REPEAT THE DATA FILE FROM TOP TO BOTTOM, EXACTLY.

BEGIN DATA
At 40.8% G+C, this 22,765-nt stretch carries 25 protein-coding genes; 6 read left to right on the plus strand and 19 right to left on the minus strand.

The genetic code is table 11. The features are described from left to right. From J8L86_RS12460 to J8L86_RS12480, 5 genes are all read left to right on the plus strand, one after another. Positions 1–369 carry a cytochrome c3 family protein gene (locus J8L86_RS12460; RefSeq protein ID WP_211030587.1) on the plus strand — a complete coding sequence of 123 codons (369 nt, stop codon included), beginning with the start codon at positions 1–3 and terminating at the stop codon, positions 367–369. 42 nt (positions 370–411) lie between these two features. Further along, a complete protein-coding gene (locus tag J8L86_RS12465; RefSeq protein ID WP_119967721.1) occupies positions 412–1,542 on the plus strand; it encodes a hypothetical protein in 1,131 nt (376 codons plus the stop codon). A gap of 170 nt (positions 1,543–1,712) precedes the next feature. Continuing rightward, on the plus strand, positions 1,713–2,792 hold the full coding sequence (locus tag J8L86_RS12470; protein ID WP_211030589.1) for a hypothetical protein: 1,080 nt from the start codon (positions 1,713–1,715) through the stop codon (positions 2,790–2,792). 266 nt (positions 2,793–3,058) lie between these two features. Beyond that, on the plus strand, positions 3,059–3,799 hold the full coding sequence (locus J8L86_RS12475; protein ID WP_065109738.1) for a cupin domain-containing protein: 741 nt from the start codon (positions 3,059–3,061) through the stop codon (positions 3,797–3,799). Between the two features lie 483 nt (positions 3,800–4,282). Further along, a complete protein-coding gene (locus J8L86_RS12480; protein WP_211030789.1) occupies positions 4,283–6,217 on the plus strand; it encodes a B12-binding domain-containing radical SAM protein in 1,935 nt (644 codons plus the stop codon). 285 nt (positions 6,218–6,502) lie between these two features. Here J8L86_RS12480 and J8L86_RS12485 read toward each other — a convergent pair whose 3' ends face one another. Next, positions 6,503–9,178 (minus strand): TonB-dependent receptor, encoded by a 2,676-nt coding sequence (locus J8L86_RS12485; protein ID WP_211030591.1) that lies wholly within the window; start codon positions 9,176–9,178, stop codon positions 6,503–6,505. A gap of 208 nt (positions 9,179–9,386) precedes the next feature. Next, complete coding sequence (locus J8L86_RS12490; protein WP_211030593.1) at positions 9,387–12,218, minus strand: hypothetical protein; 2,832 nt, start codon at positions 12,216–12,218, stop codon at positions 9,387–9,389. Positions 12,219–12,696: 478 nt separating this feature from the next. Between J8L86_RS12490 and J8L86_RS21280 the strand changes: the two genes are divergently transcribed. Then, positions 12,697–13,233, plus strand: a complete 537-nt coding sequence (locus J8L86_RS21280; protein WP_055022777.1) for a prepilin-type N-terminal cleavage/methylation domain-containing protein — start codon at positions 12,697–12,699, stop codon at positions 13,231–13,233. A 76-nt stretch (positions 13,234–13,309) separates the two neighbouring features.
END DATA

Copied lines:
At 40.8% G+C, this 22,765-nt stretch carries 25 protein-coding genes; 6 read left to right on the plus strand and 19 right to left on the minus strand.

The genetic code is table 11. The features are described from left to right. From J8L86_RS12460 to J8L86_RS12480, 5 genes are all read left to right on the plus strand, one after another. Positions 1–369 carry a cytochrome c3 family protein gene (locus J8L86_RS12460; RefSeq protein ID WP_211030587.1) on the plus strand — a complete coding sequence of 123 codons (369 nt, stop codon included), beginning with the start codon at positions 1–3 and terminating at the stop codon, positions 367–369. 42 nt (positions 370–411) lie between these two features. Further along, a complete protein-coding gene (locus tag J8L86_RS12465; RefSeq protein ID WP_119967721.1) occupies positions 412–1,542 on the plus strand; it encodes a hypothetical protein in 1,131 nt (376 codons plus the stop codon). A gap of 170 nt (positions 1,543–1,712) precedes the next feature. Continuing rightward, on the plus strand, positions 1,713–2,792 hold the full coding sequence (locus tag J8L86_RS12470; protein ID WP_211030589.1) for a hypothetical protein: 1,080 nt from the start codon (positions 1,713–1,715) through the stop codon (positions 2,790–2,792). 266 nt (positions 2,793–3,058) lie between these two features. Beyond that, on the plus strand, positions 3,059–3,799 hold the full coding sequence (locus J8L86_RS12475; protein ID WP_065109738.1) for a cupin domain-containing protein: 741 nt from the start codon (positions 3,059–3,061) through the stop codon (positions 3,797–3,799). Between the two features lie 483 nt (positions 3,800–4,282). Further along, a complete protein-coding gene (locus J8L86_RS12480; protein WP_211030789.1) occupies positions 4,283–6,217 on the plus strand; it encodes a B12-binding domain-containing radical SAM protein in 1,935 nt (644 codons plus the stop codon). 285 nt (positions 6,218–6,502) lie between these two features. Here J8L86_RS12480 and J8L86_RS12485 read toward each other — a convergent pair whose 3' ends face one another. Next, positions 6,503–9,178 (minus strand): TonB-dependent receptor, encoded by a 2,676-nt coding sequence (locus J8L86_RS12485; protein ID WP_211030591.1) that lies wholly within the window; start codon positions 9,176–9,178, stop codon positions 6,503–6,505. A gap of 208 nt (positions 9,179–9,386) precedes the next feature. Next, complete coding sequence (locus J8L86_RS12490; protein WP_211030593.1) at positions 9,387–12,218, minus strand: hypothetical protein; 2,832 nt, start codon at positions 12,216–12,218, stop codon at positions 9,387–9,389. Positions 12,219–12,696: 478 nt separating this feature from the next. Between J8L86_RS12490 and J8L86_RS21280 the strand changes: the two genes are divergently transcribed. Then, positions 12,697–13,233, plus strand: a complete 537-nt coding sequence (locus J8L86_RS21280; protein WP_055022777.1) for a prepilin-type N-terminal cleavage/methylation domain-containing protein — start codon at positions 12,697–12,699, stop codon at positions 13,231–13,233. A 76-nt stretch (positions 13,234–13,309) separates the two neighbouring features.